Date: June 5, 2016
Gun Time: Not measured
Chip Time: 20:09
Placing Overall: 2nd out of 443
Placing in Age Group: 1st out of 42 (M40-49)
Theme Song: “Survivor“, Destiny’s Child (obviously.)
I wasn’t going to do a full on race report with this one. While a great event, the intent here was more to have fun rather than to intensely compete. I was in Chicago for a cancer conference I attend often, and I’ve started to look for races I can do when I travel for work. This one was kind of a no brainer, since the survival of cancer patients has been my raison d’etre, at least as far as work is concerned, for the last dozen years or so. It certainly made sense to celebrate the successes of the Lurie Cancer Center, even if they weren’t my successes personally.
I ah, kind of had a big night on Saturday though, having gone to Oriole Restaurant in the West Loop to indulge in their tasting menu with beverage pairings (which is amazing and if you are inclined to fine dining and in Chicago you have to check it out) and then a nightcap at Moneygun nearby, which does the best Pimm’s Cup I’ve ever had.
The end result was that I woke up Sunday morning feeling, well, rather less than mint. For a minute I questioned whether I wanted to run at all. Nevertheless, I grabbed a coffee and croissant across the street from my hotel, and then warmed up by trotting down to Grant Park where the race was slated to start. I figured I’d take it easy and enjoy the course, which ran right along the waterfront past Buckingham Fountain and the Chicago Marina. The party was in full force when I got there, with a DJ, an emcee whipping up the crowd, and the survivors wearing purple shirts (and there were a LOT of purple shirts, which was a wonderful sight).
There were some 3,000 folks gathered to do the walk, and around 500 to run the 5K, which was sold out. The opening ceremonies concluded with patient Hector Nunez and oncologist Mark Agulnik on stage talking about a marathon they ran together after Nunez’s life was saved by the team at Lurie after a diagnosis of head and neck cancer. It was a stirring moment and the patients I had seen over the years were certainly on my mind as we lined up in the corral for the start. Put into perspective, my piddly little hangover seemed awfully minor now. I resolved to give it my all right then and there (I doubt I could have turned off the competitive juices anyway).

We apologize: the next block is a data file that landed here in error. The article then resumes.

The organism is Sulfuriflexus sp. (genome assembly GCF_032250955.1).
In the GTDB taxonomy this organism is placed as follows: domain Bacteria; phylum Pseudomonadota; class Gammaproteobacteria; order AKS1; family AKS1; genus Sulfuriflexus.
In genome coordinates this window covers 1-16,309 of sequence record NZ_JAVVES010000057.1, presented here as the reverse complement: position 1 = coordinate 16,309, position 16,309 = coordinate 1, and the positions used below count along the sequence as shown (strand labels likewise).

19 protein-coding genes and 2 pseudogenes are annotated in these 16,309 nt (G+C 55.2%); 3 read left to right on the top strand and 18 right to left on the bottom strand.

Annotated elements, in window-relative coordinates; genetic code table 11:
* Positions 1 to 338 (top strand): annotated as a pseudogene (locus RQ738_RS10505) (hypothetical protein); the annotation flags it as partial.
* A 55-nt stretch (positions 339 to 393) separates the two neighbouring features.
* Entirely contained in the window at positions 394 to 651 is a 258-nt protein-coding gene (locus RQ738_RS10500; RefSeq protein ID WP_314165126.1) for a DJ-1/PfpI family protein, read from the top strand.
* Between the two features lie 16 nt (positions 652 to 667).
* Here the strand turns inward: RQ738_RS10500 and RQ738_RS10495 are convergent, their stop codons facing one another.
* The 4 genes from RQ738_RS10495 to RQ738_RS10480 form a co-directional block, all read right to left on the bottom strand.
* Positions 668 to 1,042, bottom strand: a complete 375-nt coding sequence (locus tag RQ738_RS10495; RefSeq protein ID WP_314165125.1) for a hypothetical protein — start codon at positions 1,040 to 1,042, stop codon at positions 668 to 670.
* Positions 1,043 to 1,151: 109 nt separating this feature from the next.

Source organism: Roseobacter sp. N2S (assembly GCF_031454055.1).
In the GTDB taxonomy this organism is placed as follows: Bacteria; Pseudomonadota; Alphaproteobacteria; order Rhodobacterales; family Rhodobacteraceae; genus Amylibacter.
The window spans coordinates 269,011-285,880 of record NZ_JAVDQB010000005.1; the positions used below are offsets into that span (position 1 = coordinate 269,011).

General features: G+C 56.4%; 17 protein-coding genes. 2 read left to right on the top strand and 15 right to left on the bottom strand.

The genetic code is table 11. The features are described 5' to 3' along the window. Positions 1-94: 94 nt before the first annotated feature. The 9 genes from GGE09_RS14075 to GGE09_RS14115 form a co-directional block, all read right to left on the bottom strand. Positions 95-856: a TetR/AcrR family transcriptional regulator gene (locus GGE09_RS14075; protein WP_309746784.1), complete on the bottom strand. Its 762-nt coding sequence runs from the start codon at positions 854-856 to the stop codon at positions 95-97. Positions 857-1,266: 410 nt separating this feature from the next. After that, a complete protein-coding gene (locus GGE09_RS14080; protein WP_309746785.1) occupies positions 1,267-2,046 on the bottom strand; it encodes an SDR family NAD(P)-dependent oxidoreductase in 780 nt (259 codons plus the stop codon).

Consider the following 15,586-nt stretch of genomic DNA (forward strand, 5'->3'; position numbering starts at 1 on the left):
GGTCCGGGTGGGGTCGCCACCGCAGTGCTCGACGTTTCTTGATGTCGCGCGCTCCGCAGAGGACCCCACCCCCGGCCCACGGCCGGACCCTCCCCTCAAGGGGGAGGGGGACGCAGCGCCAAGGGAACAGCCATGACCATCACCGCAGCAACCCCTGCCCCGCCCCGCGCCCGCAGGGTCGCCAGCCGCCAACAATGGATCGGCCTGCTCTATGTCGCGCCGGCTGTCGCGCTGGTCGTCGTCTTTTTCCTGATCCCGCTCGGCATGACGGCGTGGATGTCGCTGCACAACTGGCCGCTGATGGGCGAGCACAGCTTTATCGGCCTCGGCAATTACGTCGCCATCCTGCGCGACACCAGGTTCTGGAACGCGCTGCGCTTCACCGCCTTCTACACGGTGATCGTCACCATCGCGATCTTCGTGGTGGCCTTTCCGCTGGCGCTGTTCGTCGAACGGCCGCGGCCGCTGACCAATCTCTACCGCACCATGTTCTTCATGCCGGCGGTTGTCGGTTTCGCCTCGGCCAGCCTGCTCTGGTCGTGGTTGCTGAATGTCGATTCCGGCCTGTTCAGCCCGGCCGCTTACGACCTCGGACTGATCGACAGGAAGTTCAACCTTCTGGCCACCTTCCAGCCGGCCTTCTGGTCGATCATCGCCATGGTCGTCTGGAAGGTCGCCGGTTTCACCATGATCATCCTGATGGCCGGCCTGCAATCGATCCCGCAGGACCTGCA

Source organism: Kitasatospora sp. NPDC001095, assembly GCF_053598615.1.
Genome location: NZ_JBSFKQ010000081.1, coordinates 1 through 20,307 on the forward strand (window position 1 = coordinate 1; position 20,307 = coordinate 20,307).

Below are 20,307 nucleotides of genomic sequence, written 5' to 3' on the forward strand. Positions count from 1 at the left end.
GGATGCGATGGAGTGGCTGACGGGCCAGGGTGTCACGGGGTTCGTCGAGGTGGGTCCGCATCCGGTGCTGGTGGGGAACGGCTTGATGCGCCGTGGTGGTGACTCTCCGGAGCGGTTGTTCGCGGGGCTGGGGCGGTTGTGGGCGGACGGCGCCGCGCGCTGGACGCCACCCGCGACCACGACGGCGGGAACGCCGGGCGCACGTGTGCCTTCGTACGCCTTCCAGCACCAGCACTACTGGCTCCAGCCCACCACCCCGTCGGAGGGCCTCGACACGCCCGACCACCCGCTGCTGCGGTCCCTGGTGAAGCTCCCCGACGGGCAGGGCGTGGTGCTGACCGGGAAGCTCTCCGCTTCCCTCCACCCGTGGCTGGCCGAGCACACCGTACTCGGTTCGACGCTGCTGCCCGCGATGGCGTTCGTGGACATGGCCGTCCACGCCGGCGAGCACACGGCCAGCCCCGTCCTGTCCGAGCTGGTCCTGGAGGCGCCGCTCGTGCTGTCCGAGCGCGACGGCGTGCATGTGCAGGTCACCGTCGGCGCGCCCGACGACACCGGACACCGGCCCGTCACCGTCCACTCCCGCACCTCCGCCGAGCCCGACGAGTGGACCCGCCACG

So, I took off at a pretty fast pace at the gun, and moved into the front group of runners. The first few hundred yards was a slight downhill which traveled along Hutchison Field and then bent left toward the lake and through tunnels under Lakeshore Drive. We then turned north and ran along Lake Michigan. It occurred to me as I ran that I had now participated in races along the shores of four of the five Great Lakes (I will conquer you too, Superior. Someday. Not in winter though.)
Now, the funny thing is that I was passing people left and right, and as we moved onto the trail along the lake I actually surged into the lead. It didn’t feel like I was moving overly fast as I followed the guy on a bike that was acting as a pacer, but I guess I was, because I looked at the clock posted at the one mile mark and was astonished to see my split was 5:45.
Uh-oh, I thought.
There was no way I was going to be able to maintain a 5:45 pace, but I pushed on as hard as I could. By this time I had about a thirty yard lead over the rest of the pack. I did something I usually don’t do and took some water at the first aid station (it was hot that morning, and, well, hangover). So that enabled some other runners to catch up a bit (the girl at the station dropped the first cup as she was handing it to me and I could tell she felt bad – I told her not to worry). I was still leading as we reached the turnaround near the Marina and I started to head back south. By the start of mile 3 I was really feeling it and had slowed considerably. I thought of all those people I had known and helped treat for cancer over the years and tried to run for them. That old familiar burn in the quads and calves was asserting itself, and as I made the turn to go back under Lakeshore I was passed by another runner who kicked past me. I ground my teeth and pushed to stay with him, but the gap was widening.
I was out of gas, so victory was slipping away. I decided I wasn’t going to let anyone else pass me and given that I was going to treat this thing as a fun run, I was pretty much OK with second. I noted coming down the final stretch that a sub-20 wasn’t going to happen either (I told myself it was a sub-20 adjusted for hangover). I did manage to run my second fastest chip time ever (and presumably my fastest gun time too, since I started almost right on the line and it has to date has been 20:18 or something like that). Not a great tactical race, to be sure. I went out way too fast. But I was encouraged that I was still able to get close to 20 minutes and if I’d held back a bit at the start it might have happened.
After finishing I went and got some water, an apple and banana, and some pretzels, and went to sign the cancer survivors wall which had been set up. Trying to think of something pithy to say, I wrote the following:
“Surviving cancer is like running. When it gets really hard, you dig down deep and find the strength to go on.”
I think it summed up my sentiments nicely.
In the end, over $325,000 was raised for Lurie Cancer Center, and it truly was a celebration of life and living. And that’s the most important thing of all.